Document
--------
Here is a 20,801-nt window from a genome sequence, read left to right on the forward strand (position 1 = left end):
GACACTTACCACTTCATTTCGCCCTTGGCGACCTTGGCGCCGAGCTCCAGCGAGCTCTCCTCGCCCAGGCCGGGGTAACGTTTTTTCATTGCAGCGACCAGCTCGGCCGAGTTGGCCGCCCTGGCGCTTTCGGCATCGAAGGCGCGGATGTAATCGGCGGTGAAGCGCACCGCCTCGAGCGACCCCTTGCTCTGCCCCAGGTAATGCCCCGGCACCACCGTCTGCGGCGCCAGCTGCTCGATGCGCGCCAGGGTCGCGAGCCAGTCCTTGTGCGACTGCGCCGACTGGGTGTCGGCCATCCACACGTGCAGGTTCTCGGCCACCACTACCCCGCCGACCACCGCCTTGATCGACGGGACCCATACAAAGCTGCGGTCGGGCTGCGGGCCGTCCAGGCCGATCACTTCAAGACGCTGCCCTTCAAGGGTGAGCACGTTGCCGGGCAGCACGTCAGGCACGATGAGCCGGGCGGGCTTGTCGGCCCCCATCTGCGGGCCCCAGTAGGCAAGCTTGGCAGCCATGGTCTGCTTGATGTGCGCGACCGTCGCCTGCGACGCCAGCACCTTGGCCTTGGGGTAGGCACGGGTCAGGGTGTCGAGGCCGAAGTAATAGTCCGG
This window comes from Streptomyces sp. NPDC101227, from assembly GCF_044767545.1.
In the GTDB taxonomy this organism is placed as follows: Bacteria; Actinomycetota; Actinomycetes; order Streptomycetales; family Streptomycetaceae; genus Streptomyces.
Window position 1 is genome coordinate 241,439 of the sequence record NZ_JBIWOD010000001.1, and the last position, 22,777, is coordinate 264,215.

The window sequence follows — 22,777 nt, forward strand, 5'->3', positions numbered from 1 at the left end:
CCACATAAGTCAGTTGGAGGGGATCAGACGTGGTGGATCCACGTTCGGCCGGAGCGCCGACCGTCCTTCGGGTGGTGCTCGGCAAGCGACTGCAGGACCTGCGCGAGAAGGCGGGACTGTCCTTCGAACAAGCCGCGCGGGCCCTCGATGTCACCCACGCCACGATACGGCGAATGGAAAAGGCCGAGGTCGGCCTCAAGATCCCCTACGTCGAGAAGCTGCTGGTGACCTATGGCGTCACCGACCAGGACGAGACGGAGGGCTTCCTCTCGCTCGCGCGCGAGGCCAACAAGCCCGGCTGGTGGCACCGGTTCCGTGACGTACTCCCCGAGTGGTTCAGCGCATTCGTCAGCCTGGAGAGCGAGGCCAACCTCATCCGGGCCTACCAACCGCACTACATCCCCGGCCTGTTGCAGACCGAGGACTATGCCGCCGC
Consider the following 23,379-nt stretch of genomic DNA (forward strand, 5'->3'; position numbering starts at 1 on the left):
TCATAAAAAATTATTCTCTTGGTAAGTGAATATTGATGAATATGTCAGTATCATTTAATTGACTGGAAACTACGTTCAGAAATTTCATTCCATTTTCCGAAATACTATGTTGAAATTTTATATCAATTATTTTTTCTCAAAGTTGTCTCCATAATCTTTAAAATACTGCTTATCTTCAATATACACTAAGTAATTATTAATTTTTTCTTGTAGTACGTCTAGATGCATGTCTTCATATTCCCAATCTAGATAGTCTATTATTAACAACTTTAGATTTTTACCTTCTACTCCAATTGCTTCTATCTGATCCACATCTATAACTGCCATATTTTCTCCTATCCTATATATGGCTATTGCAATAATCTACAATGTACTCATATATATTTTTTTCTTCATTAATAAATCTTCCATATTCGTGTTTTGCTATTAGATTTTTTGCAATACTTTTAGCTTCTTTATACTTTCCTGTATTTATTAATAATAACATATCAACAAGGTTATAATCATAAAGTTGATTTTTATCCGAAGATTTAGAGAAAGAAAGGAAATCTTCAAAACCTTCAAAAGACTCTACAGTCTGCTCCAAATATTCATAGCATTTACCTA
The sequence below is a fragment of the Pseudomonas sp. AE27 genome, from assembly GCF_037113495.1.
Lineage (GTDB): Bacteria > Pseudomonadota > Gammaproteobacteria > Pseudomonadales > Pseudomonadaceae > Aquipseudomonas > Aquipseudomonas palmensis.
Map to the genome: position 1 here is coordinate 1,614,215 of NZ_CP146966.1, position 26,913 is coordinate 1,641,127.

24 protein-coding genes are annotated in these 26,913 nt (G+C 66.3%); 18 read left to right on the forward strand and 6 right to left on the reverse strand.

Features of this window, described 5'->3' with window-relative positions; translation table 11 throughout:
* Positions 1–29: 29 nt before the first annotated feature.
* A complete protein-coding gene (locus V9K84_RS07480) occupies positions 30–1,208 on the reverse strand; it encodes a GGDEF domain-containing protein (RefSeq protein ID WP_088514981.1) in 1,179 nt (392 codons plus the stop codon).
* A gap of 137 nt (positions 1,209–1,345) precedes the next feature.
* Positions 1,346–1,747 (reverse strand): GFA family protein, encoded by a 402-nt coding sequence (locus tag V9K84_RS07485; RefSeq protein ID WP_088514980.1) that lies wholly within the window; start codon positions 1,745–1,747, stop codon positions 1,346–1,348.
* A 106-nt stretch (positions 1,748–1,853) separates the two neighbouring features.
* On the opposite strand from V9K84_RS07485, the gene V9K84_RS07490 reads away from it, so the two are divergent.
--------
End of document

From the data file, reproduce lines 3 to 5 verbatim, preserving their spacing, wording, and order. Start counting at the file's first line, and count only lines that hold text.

This window comes from Streptomyces sp. NPDC101227, from assembly GCF_044767545.1.
In the GTDB taxonomy this organism is placed as follows: Bacteria; Actinomycetota; Actinomycetes; order Streptomycetales; family Streptomycetaceae; genus Streptomyces.
Window position 1 is genome coordinate 241,439 of the sequence record NZ_JBIWOD010000001.1, and the last position, 22,777, is coordinate 264,215.